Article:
Survey finds that majority of investors who opened accounts in early 2020 are still going strong
Considering that millions of new investors entered the market at the beginning of the pandemic, retail investment has undergone tremendous transformation, reveals a recent study. New platforms, financial products, and information sources have gained popularity as a result of the demographic changes brought about by these new investors.
A recent survey released in the fall of 2020 and conducted by the National Opinion Research Center at the University of Chicago and the Financial Industry Regulatory Authority Investor Education Foundation revealed that 79% of new and seasoned investors who opened accounts in the first quarter of that year are still active in the market, indicating a steady increase in the number of investors overall.
More new investors than experienced investors lacked the expertise to maintain their accounts, with 39% of new and 46% of experienced investors making deposits but no withdrawals. Investors didn't demonstrate any progress in their overall investing knowledge, but a five-item evaluation showed a little improvement in their comprehension of objective investing --- perhaps a result of experience-based learning.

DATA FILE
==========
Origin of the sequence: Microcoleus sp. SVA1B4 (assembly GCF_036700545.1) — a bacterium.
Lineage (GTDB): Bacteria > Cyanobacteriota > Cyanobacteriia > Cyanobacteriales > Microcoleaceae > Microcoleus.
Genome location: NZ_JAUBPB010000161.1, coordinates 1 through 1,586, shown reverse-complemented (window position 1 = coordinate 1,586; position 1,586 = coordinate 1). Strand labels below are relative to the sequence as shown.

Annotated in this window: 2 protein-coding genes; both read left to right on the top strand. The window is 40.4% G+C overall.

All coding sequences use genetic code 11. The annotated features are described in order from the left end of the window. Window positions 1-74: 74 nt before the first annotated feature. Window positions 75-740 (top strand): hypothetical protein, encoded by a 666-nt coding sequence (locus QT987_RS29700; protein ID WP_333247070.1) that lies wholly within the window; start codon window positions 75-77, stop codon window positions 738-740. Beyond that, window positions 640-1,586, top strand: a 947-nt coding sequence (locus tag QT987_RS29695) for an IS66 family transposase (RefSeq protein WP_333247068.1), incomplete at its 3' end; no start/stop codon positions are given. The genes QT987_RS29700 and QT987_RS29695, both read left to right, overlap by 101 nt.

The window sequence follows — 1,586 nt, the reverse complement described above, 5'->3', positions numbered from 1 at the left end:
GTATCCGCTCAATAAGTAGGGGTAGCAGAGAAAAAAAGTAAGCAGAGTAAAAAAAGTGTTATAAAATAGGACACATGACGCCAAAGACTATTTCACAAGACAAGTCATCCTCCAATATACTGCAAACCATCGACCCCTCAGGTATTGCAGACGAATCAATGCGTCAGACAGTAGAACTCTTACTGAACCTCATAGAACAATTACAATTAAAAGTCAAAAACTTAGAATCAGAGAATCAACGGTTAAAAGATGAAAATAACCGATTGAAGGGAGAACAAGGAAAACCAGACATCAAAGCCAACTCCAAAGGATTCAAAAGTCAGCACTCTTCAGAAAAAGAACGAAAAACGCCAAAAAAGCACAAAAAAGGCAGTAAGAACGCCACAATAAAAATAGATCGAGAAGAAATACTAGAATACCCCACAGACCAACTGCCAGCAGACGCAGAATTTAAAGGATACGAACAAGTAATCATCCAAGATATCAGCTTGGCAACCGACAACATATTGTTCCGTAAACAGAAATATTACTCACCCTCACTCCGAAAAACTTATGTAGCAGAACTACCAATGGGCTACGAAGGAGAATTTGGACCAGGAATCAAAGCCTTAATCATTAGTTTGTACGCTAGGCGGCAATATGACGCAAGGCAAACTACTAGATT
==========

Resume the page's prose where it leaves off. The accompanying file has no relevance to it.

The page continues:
A whopping 33% of novice investors—up 9% from 2020—cite financial experts when making investing decisions. Financial advisors placed third among nine sources in 2022, after annual reports/company websites and family/friends. In an earlier survey, financial professionals had ranked sixth among nine sources, while in 2022, this had jumped to third, albeit behind annual reports/company websites and family/friends.
The FINRA Foundation and NORC included questions about the digital engagement features of investing platforms to the study for 2022. Findings showed that 28% of novice investors and 22% of seasoned investors said they had cryptocurrency holdings.
Investors who own bitcoin have distinct demographics from those who do not. In comparison to non-Hispanic white investors, holders are younger, more often male than female, and far more likely to be Black or Hispanic.
Those who own cryptocurrencies have greater levels of subjective and objective cryptocurrency understanding, with 21% showing high knowledge levels vs 6% of those who don't own cryptocurrencies.